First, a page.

The innocent joy of wonderment

It was around this time of year when we were kids that a vast array of nothingness spread ahead of us like a meadow with no walls. When schoolbags would be kicked into a corner for the summer, when evenings playing handball in the old ball alley would spread into days playing handball. When you would throw yourself back on the grass, stare at the heavens and wonder about things you had no notion of wondering about. Lying there watching the clouds move across the blue skies and wondering if it was the cloud that was moving or the earth beneath you.

And you knew that you wouldn’t be left there long wondering about wonderment because there’d be a shout from inside telling you of some job to be done. That there was no such thing as a free lunch or a free summer.

Looking back now, much of that could be classed as forced boredom, but I have come to learn that a bit of boredom doesn’t do anybody any harm. That it acts as a sort of mental leveller to help you appreciate the gravity of the moments when you are joyous, or the depths when you are sad.

You often think that it would be revelatory if you could transport yourself back to then, knowing what you know now, but then that would just make you a know-all, a pompous fool.

However, I often think of the converse. What if we could take what was in our minds then and transpose the childish wonderment into our everyday thinking now; what type of people would that make us?

Maybe we should start life knowing it all, and then lose a little bit each year until we are reduced to mere wonderment.

I am reminded of it all this week after the decision by Rory McIlroy to declare that he would play for Ireand in next year’s Olympics in Tokyo. It was not so much the decision, but his reasoning for it.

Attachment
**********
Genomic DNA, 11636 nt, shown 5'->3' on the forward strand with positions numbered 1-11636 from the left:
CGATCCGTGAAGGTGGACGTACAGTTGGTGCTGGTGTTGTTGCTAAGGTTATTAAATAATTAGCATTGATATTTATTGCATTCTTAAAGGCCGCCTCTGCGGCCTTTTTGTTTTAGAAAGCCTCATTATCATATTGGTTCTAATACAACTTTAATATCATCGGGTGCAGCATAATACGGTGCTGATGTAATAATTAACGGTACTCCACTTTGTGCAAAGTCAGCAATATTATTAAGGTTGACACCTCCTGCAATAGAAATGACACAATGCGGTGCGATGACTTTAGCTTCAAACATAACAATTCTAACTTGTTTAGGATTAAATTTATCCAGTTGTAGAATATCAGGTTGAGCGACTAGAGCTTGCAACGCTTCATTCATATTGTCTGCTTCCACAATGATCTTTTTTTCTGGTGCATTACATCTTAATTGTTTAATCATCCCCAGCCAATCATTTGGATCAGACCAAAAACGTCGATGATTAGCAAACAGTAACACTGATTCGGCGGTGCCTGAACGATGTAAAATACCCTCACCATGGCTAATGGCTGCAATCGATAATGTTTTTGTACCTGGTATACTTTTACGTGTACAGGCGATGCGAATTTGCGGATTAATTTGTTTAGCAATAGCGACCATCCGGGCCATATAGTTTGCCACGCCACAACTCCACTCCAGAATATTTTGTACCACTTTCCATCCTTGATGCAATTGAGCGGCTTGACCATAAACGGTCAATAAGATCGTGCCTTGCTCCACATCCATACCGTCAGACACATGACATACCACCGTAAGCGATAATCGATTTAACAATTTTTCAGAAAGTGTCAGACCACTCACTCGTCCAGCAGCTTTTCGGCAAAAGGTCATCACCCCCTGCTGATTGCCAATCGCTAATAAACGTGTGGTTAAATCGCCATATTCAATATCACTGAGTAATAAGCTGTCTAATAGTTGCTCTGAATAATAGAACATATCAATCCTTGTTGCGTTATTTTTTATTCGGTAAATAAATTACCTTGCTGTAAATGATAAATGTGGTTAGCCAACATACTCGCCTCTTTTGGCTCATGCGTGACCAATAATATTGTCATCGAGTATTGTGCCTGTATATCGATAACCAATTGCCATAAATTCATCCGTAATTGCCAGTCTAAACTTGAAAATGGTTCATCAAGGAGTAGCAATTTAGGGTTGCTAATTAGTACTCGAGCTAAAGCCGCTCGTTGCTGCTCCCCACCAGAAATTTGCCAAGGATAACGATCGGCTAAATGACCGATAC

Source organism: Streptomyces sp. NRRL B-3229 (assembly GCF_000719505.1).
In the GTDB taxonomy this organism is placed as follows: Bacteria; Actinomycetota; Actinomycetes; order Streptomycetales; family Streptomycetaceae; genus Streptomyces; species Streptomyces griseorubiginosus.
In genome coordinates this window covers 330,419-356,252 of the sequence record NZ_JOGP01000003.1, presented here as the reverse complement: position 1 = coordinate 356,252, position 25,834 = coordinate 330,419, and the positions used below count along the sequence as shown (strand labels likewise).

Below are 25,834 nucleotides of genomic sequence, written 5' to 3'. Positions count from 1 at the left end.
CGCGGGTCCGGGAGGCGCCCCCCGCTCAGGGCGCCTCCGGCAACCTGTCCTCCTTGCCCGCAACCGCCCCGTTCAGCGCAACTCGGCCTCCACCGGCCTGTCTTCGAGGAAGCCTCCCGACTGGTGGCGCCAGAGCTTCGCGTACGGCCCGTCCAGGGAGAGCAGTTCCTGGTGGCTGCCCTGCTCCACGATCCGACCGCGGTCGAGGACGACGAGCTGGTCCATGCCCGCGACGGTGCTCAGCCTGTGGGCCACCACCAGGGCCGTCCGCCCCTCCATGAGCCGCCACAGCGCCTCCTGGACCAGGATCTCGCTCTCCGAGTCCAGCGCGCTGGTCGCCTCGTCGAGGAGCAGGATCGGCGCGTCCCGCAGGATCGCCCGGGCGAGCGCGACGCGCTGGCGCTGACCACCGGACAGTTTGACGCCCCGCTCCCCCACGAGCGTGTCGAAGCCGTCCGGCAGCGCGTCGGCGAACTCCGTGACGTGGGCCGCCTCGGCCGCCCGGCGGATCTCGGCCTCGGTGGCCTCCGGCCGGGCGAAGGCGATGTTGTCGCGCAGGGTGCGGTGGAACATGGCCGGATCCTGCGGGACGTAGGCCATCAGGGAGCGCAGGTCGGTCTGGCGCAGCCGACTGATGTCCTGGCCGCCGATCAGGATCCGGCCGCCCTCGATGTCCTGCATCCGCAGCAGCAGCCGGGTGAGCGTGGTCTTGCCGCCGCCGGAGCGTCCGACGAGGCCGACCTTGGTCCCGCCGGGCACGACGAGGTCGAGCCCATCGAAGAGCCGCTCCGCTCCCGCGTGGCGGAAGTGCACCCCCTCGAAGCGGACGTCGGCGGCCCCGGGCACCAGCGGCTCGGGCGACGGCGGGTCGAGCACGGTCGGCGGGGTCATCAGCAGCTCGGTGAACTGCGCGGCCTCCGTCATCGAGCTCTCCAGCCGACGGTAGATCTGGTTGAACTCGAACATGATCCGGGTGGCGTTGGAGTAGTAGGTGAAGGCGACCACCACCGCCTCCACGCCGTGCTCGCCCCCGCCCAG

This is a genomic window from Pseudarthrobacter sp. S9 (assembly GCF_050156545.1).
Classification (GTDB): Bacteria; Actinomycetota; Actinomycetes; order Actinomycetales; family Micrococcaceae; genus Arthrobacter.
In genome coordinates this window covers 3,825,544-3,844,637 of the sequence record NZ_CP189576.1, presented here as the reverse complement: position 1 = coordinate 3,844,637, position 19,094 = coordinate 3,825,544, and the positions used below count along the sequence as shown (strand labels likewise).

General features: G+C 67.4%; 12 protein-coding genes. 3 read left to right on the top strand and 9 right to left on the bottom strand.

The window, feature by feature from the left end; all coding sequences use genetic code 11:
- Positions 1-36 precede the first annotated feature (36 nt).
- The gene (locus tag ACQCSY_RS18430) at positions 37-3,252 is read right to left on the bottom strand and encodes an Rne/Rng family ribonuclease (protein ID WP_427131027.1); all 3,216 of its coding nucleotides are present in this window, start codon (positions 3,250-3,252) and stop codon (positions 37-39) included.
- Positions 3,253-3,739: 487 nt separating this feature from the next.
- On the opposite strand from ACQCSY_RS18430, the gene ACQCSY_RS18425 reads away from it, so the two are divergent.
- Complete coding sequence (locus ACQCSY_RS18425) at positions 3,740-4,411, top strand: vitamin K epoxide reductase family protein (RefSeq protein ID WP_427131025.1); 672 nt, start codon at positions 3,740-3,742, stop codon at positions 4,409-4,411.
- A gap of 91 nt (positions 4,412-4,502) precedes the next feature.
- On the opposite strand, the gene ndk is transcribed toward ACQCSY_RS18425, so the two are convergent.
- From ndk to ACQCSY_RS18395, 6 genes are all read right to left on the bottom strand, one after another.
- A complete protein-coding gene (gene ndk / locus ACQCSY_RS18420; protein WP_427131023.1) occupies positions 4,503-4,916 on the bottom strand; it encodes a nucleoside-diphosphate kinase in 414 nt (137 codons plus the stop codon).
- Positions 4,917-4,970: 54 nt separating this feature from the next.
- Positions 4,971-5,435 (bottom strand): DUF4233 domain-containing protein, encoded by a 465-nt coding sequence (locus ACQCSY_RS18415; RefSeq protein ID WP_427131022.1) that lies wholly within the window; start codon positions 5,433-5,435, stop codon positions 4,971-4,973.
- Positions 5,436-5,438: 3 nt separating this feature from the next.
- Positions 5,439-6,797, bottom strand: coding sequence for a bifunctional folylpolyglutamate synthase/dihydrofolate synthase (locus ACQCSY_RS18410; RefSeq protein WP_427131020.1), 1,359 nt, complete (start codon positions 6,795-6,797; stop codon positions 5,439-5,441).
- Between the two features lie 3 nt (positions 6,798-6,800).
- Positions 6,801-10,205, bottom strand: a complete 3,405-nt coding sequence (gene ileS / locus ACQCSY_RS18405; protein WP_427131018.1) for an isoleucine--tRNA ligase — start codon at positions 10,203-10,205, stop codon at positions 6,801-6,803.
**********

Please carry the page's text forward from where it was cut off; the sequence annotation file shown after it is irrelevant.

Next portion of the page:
The golfer said that when he reached out to make his decision, he went to that place in his mind when he was truly grateful to represent anyplace, anywhere. And it was in his childhood when he wore the green blazer of Ireland.

Perhaps that is the beneft of being a millionaire that you can use a hark back to your childhood to justfy your actions. But I think it is much more than that, and it is something that (millionaires or not ), we can take some emotional sustenance from.

Sometimes having the attainment of contentment as your goal is all you need.

I’m not sure how many of the candidates in next week’s elections lay back in the summer grass and dreamed about being politicians. My guess is not many. My guess is that they have been motivated to stand by events that have stirred them in the years since.

I am filled with admiration for those who have put their name forward, because in doing so, they are braver people than the rest of us who decided not to. I do not believe for a minute that any of those running have done so for the money or the glamour, because of that there is little, compared to what they sacrifice in terms of privacy.

From teatime on Sunday week, almost 60 of them will become councillors; they will (maybe for the first time ) have given up life as they have known it. Not just their own lives, but their families. From then on, they will become public property.

As you look at the faces of those who are running, whether they be on posters or in the papers or online, take the time to find out about your candidates because these are the people who will be playing a large part in influencing the direction of the city and county for the next half decade, and maybe beyond.

I hope that all of them are taking their roles in this seriously; that they are sure they will make a strong contribution to this community; to make it a better place for all people to live and not to be espousing divisive nonsense; to ensure that nobody feels like an outsider, to ensure that certain values of empathy and respect are never shelved.

I wish them all well and hope that they too get fulfilment from the betterment of our society, and that by creating a better Galway, they will allow us all the luxury of wonderment once again. And maybe lie back on that grass again.


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